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Old 07-27-2010, 01:14 PM   #1
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Location: Pennsylvania
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Options: Cinderblock wall w/ furring strips


Let me start off by saying I've gained online access to the NEC, have read it, and have an understanding of the basics as it pertains to residential home construction. I am planning a renovation of my kitchen. The house is a 1940 constructed cape cod with a 1953 addition. The exterior walls are cinderblock with 1x3s nailed to the cinderblock, wide side against the block, and drywall directly over that, and plaster over the drywall. So I only have 3/4" or less between the block and drywall. Therein lies the problem.

The new kitchen layout will require new and relocated kitchen outlets. All of the cabinets are going against the exterior walls unfortunately. Currently the wiring runs in that small gap between the drywall & cinderblock. This obviously violates the "1.25 inch" and "protected" rules for NM cables. Where the device boxes are they chiseled out the cinderblock to make room for the boxes.

I already have two 20A circuits supplying only the kitchen outlets so I am good there. Fridge is on it's own 20A and electric range is not a concern as we can put the range outlet on the floor like current one is.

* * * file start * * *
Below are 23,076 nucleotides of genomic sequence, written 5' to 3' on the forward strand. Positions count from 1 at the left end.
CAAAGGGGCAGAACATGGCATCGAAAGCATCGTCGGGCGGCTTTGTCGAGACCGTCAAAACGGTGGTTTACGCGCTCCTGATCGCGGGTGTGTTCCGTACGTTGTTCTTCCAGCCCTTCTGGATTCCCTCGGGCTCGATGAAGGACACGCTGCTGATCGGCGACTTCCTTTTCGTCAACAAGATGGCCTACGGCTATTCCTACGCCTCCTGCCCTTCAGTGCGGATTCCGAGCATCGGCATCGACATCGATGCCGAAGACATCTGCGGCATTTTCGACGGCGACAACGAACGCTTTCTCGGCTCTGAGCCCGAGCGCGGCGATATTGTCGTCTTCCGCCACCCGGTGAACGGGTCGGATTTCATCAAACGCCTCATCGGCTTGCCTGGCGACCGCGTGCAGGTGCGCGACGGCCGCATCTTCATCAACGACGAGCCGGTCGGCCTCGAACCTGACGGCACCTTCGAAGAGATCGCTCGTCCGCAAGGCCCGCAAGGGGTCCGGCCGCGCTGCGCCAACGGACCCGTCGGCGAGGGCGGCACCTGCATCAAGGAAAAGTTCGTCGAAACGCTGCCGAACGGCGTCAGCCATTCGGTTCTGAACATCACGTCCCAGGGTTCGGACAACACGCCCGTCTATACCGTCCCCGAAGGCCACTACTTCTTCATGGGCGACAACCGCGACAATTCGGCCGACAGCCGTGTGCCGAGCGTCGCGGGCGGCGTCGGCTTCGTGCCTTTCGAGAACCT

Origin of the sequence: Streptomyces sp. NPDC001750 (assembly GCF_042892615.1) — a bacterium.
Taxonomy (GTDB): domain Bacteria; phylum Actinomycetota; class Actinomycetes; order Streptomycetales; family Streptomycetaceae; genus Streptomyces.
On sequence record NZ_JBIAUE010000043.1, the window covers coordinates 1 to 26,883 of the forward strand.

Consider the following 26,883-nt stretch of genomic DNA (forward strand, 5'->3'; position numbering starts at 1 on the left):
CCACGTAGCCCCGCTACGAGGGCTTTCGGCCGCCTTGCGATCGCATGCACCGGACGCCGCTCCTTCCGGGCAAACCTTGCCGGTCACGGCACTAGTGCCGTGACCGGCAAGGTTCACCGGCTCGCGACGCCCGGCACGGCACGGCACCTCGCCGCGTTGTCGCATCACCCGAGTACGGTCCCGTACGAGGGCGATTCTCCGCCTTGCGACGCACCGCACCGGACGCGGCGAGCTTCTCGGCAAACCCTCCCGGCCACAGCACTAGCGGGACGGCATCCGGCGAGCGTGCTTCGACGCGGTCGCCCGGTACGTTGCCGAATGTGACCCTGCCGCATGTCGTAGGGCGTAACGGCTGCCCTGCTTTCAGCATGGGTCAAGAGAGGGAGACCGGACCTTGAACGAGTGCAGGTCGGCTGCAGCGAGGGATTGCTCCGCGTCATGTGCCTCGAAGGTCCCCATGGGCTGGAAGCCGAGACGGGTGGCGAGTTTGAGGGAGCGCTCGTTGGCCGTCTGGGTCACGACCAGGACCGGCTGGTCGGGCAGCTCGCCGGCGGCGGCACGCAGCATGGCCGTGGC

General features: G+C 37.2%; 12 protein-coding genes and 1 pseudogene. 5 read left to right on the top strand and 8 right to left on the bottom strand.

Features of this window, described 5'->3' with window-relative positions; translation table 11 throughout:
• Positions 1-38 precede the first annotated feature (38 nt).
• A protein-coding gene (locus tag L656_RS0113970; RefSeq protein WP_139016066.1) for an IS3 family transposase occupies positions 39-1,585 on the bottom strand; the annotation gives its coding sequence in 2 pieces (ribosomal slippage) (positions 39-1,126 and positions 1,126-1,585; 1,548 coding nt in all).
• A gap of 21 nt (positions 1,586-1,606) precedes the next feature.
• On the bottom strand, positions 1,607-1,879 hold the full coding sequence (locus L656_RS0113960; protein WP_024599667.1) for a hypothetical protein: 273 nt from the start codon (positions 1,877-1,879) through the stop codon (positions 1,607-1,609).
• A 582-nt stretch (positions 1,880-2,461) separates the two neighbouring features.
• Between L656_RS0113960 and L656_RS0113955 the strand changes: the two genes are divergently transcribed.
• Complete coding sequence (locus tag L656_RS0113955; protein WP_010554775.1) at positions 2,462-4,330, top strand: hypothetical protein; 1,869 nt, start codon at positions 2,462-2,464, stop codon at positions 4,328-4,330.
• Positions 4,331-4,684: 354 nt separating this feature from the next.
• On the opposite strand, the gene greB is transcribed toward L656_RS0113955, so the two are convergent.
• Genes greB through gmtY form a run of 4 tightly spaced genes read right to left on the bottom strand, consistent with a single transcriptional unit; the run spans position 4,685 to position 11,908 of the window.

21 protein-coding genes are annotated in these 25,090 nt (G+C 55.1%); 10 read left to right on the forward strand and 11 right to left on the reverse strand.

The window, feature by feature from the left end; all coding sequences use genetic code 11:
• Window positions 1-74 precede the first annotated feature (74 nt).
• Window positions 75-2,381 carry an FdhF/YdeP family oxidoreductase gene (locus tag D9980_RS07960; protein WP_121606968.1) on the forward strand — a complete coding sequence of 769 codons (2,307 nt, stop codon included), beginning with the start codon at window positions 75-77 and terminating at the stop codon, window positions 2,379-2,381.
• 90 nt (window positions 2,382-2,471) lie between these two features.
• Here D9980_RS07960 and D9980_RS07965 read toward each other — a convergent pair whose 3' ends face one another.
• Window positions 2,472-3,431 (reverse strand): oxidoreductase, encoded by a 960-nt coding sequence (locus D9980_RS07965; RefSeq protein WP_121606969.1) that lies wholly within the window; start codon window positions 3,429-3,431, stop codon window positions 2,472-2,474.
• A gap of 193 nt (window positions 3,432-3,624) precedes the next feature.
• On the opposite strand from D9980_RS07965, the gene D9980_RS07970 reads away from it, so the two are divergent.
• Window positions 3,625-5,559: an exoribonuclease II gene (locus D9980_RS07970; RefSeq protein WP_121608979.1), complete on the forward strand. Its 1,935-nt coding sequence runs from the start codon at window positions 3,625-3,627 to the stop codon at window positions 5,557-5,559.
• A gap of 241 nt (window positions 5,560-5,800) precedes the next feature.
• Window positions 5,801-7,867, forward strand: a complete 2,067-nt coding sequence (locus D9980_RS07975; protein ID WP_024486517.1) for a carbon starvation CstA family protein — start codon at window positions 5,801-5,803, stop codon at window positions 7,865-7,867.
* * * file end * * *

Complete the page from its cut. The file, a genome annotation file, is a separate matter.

For the countertop outlets I've come up with these options.
1) Rip down drywall & strips and reframe with a 2x4 stud wall. This is least desirable option.
2) Rip down drywall & strips and reframe with s stud wall of some other size lumber. What sizes could I use?
3) Rip down drywall, double up strips which would give me enough room for some type of conduit and hopefully a 1.5" deep device box. I recently saw a Holmes on Homes episode where he said when you do this the walls end up really uneven which would suck when it came time to mount the cabinets. Maybe that is why they put plaster over all the drywall?
4) I saw this flexible metal armored cable at a big box store that looks like i might fit behind the existing walls. Dunno how I make this work with the device boxes though. Speaking of those I'd have to chisel out the cinderblock to make room for the boxes like was done previously.
5) Insert your option here!

Note that I really don't want to tear the walls down if I don't have to. Reason #1 is I have some nice original window moldings that I will probably break. Reason #2 is further down the wall where most of the cabinets go is a heat radiator. And beyond that is a door that is butted up against said wall. I don't want to and don't think I can disturb the wall behind the radiator b/c of the door. So I will have to "blend" the new wall thickness into the original. Reason #3 I am already trying to pull this off on a shoestring budget.

P.S. I have not discussed this with the township yet. I wanted to get some outside opinions first.

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